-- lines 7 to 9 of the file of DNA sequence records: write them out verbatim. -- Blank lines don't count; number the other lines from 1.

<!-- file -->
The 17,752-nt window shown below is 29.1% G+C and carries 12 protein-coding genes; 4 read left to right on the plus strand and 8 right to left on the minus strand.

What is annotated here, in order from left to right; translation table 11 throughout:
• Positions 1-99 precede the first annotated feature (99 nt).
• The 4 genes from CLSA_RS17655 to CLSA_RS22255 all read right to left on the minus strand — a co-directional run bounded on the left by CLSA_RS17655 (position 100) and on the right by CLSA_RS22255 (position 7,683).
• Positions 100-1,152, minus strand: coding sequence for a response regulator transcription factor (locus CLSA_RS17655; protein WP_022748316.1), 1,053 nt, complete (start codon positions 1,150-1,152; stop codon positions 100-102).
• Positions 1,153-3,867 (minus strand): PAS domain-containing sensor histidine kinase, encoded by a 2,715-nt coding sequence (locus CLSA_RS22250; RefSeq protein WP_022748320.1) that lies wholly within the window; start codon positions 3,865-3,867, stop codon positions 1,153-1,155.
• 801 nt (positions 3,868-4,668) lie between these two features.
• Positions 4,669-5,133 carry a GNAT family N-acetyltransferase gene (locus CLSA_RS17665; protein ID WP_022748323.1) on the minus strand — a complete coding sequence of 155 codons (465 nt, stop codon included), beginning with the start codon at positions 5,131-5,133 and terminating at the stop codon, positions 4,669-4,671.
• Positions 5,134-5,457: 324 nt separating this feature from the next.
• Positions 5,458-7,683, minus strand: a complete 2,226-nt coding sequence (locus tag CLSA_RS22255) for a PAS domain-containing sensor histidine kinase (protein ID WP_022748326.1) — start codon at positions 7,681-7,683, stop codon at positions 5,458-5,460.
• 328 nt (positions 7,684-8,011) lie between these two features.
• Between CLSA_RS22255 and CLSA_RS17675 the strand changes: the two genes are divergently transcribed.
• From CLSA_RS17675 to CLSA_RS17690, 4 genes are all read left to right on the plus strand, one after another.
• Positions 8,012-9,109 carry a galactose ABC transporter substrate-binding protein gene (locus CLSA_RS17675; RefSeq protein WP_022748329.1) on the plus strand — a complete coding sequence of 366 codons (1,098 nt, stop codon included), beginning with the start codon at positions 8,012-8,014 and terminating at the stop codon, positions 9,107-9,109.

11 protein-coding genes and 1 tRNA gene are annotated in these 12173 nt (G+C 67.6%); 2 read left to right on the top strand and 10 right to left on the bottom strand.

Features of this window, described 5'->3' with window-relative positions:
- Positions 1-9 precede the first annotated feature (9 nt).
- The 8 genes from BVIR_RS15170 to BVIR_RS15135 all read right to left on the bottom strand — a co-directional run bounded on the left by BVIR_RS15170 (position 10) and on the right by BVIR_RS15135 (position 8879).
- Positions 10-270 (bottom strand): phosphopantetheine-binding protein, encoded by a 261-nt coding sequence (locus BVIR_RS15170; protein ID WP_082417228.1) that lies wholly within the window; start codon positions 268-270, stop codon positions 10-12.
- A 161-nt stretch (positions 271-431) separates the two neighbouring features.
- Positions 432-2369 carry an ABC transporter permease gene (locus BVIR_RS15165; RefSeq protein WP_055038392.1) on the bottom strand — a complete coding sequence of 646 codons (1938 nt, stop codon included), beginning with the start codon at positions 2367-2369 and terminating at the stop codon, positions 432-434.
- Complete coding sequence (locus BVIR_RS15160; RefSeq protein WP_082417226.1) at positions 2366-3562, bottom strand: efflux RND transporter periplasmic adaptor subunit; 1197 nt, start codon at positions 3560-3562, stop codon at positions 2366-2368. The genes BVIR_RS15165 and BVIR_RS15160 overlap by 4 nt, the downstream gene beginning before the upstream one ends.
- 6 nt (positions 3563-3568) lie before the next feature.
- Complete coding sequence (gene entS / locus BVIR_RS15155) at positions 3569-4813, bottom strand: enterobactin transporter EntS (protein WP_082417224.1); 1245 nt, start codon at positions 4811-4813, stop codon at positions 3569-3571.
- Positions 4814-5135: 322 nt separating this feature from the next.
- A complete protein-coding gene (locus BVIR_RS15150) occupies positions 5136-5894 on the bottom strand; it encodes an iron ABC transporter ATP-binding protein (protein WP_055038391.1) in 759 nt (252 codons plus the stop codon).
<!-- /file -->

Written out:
• 801 nt (positions 3,868-4,668) lie between these two features.
• Positions 4,669-5,133 carry a GNAT family N-acetyltransferase gene (locus CLSA_RS17665; protein ID WP_022748323.1) on the minus strand — a complete coding sequence of 155 codons (465 nt, stop codon included), beginning with the start codon at positions 5,131-5,133 and terminating at the stop codon, positions 4,669-4,671.
• Positions 5,134-5,457: 324 nt separating this feature from the next.